Thursday, 21 March 2013

Scanning 35mm Slides...If Only They Were All Kodachromes

As well as the 4 x 4 cm Superslides I have written about previously, I have scanned thousands of 35 mm full frame (24 x 36) and half-frame (18 x 24) transparencies, dating from 1956 to 2002.

Whenever I read an account of slide scanning, the writer has concluded that Kodachromes had survived the passage of time in better condition than any other transparencies. I can only agree. But many of us were tempted by the home processing of Ferraniacolor or the marketing that promoted Agfacolor CT18, for example.

My Ferraniacolors have actually survived well. The colour is maintained including the yellowish tinge they had originally. They now look better scanned with their colour corrected than they ever did projected when newly processed.

Two films stood out as poor. The first, the old film of the two, is Agfacolor CT18. A few slides have turned a purplish shade over the years but the main problem is ‘grain’. I have put ‘grain’ in inverted commas because the term seems to cover a multitude of sins. Scanning the films, I noticed a very great difference between films. In other words, the degree of ‘graininess’ was similar in slides of a similar subject taken on one film but different on a different film. Thus, ‘grain’ varied from acceptable to dreadful. Such a difference clearly indicates a difference in manufacture or in processing.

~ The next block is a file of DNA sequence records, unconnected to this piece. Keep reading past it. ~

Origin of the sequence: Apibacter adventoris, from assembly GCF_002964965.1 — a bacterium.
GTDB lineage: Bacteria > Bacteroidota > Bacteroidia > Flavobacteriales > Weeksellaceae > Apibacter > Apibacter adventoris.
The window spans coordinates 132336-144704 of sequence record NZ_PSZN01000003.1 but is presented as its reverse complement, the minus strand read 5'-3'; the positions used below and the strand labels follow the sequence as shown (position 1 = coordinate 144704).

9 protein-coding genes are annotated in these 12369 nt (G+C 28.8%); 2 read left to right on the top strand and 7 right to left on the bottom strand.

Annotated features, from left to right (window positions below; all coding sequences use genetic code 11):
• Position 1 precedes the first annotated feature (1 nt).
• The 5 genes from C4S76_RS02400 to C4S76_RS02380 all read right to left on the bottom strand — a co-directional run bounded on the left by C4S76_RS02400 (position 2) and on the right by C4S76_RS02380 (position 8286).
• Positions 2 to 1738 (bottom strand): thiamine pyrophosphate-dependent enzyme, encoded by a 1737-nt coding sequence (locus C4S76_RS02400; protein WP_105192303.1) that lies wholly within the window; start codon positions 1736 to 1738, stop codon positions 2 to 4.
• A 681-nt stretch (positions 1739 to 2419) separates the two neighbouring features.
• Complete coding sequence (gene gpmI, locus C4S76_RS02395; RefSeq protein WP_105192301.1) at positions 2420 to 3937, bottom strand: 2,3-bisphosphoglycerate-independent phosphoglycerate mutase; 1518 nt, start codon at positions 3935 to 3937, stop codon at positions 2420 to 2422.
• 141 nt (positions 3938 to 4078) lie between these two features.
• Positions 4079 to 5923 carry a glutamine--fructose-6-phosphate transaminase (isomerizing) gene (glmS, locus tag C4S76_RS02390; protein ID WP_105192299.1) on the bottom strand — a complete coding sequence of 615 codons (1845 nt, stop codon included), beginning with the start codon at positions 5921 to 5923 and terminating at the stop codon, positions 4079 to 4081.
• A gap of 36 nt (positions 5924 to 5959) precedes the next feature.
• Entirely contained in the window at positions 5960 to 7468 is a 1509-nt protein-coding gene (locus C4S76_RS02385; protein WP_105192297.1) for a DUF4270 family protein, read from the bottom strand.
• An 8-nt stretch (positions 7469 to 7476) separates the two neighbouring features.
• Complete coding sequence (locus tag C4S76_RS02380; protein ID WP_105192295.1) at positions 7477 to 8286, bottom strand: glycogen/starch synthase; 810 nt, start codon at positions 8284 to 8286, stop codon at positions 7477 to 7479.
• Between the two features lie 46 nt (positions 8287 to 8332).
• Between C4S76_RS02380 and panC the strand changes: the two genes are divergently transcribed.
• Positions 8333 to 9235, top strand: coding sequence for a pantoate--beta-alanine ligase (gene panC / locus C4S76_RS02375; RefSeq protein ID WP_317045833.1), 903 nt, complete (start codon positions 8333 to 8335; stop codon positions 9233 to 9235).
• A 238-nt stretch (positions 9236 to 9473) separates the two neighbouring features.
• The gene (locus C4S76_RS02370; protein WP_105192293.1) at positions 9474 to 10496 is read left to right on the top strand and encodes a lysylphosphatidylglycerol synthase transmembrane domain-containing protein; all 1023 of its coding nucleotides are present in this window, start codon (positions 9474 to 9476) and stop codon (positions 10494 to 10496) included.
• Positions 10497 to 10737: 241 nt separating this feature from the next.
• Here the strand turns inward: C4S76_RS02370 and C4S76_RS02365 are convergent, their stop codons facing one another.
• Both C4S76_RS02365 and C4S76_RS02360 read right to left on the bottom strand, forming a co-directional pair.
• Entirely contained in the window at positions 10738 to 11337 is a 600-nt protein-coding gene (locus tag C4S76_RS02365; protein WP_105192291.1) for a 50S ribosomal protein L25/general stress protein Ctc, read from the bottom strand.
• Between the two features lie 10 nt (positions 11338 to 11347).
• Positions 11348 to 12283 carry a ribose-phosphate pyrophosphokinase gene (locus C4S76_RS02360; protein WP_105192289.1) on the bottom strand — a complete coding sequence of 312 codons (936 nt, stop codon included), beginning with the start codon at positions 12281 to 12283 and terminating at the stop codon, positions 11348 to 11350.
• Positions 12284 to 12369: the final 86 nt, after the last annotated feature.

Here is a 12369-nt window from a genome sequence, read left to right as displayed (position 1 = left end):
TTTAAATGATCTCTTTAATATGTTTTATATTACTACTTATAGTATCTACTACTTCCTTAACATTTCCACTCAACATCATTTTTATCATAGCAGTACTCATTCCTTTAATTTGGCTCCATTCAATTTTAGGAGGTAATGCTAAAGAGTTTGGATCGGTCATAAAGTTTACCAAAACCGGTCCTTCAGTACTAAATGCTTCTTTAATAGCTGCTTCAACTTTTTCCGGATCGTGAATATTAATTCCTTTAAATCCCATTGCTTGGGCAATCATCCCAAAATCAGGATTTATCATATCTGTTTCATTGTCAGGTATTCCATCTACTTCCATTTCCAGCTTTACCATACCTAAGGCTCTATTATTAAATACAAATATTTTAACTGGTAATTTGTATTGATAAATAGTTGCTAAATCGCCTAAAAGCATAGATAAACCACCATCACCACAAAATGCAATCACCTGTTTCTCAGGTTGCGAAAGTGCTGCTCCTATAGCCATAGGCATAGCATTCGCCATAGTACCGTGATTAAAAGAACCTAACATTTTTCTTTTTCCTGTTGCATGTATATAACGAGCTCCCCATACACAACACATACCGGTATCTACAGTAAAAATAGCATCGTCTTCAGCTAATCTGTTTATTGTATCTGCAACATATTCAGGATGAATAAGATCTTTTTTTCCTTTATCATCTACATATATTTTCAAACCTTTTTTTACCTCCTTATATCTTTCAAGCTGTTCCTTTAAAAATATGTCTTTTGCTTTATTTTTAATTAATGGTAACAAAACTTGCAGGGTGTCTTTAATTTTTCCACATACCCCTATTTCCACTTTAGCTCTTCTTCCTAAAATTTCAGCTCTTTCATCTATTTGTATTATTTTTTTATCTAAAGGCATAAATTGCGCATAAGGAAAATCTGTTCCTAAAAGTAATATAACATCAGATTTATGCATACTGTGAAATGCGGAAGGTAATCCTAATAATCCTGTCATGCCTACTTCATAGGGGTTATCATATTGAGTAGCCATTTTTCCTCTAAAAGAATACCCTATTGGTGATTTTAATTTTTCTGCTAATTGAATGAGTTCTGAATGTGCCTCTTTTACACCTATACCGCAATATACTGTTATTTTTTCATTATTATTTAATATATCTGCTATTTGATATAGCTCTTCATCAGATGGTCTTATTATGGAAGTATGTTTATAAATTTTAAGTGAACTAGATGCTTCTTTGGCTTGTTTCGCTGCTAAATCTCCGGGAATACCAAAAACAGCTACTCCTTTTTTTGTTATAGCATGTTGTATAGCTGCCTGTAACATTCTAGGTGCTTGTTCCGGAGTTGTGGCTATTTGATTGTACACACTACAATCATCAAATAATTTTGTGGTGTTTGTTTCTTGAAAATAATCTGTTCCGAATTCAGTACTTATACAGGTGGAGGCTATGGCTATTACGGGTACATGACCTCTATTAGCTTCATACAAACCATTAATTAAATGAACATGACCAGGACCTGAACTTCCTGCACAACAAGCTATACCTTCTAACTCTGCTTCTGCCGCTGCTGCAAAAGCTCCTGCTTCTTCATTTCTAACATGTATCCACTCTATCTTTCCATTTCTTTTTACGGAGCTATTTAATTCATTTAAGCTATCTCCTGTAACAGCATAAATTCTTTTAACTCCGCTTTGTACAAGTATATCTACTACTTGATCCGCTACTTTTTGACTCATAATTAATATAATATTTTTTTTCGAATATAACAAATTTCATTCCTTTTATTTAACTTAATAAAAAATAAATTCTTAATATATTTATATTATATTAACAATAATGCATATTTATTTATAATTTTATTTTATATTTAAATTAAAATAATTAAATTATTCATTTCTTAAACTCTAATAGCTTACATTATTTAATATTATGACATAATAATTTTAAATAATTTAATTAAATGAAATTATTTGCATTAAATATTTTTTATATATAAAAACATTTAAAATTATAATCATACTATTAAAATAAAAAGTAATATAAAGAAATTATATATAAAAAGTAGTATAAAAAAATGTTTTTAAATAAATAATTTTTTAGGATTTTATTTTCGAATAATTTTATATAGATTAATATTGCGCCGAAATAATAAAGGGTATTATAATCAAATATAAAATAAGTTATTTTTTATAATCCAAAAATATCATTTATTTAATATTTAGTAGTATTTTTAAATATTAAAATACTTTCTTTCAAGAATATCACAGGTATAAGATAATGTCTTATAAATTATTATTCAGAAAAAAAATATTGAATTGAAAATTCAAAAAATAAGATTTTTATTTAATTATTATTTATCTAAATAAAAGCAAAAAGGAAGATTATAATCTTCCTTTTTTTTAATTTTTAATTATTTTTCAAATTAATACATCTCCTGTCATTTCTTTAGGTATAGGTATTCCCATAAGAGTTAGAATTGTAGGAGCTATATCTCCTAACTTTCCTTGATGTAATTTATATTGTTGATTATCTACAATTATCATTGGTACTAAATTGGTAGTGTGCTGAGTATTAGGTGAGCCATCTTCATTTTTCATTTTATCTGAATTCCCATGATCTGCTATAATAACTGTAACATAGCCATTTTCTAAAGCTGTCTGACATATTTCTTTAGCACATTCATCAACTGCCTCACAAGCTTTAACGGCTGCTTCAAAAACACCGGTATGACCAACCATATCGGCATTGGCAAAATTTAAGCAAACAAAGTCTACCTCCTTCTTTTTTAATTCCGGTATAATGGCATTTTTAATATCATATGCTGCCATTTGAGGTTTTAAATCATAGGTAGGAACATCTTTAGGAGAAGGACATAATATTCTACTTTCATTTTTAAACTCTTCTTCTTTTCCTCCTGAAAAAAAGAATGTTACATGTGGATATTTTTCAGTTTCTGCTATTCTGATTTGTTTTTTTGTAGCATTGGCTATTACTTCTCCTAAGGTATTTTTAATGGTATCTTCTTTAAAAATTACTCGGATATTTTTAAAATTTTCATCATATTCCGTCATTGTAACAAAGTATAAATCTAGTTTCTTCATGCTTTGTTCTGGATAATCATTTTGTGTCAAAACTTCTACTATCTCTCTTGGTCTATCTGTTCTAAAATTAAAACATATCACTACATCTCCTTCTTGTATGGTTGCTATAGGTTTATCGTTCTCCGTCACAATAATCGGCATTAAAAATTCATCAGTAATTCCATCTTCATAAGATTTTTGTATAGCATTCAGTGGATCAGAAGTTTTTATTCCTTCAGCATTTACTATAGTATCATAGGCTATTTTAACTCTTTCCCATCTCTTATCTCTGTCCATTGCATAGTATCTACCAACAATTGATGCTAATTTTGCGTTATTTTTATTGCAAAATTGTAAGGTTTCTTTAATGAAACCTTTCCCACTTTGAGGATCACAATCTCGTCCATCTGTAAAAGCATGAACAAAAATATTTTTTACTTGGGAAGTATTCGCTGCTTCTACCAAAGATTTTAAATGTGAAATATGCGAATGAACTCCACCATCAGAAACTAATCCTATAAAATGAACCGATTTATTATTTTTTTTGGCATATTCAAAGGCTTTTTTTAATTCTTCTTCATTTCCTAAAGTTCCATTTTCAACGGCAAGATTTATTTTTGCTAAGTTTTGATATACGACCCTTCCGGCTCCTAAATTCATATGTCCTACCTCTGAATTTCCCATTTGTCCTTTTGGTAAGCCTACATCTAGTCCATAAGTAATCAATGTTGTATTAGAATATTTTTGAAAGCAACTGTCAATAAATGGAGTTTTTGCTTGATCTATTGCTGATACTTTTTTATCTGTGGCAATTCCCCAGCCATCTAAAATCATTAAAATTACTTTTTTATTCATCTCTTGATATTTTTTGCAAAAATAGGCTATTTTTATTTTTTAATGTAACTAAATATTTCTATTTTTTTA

The effect was particularly noticeable in half-frame transparencies because the size of the grain was greater in proportion to the image.

In an attempt to get better scans, I searched for more information. What is the ‘grain’ and are there hardware/software solutions to getting better scans?

In colour film, ‘dye clouds’ rather than ‘grain’ is a better term for the final result of film development. Is the scanner, though, simply picking up what is there or is what is there being exaggerated by the optical scanning process? The latter is known as ‘grain aliasing’ and there has been some discussion of this phenomenon (see below for links to websites). I do not think the problem with the Agfacolor CT18 slides at the poor end of the apparent graininess spectrum lies with grain aliasing. There was no apparent change in structure or position at different scanning resolutions or in different scanners. There was no effect of changing the scan direction across the slide. Furthermore, the same structures could be seen in the transparency under a microscope. By now, I was convinced that the ‘grain’ had a physical presence that was not being increased by the scanning process.

I tried several standard grain-reducing bits of software including Nikon Scan (when Nikon supported the software for their scanners), VueScan and Epson Scan during the scanning process. There was a little improvement but not much. If the graininess apparent in the scans was really there, were there any software solutions to remove it. Because graininess is a form of noise in the image, I tried the standard noise reduction controls in Photoshop and Aperture with little effect.

Then I then came across an article by Norman Koren on Grain and Sharpness in Scans and Enlarger Prints (website address given below). He recommended Neat Image and showed some examples of grain reduction in scanned images. Within minutes, I had loaded the trial version, installed it as a plug-in in Aperture and tried it on a few scans. The result was that a few minutes afterwards I paid for it and had the software in operation. I can only describe the effect as amazing. Only the worst two films still show obvious graininess and they were really bad to start off with. Even with them there has been a significant improvement, the worst effects of graininess being apparent in areas of sky.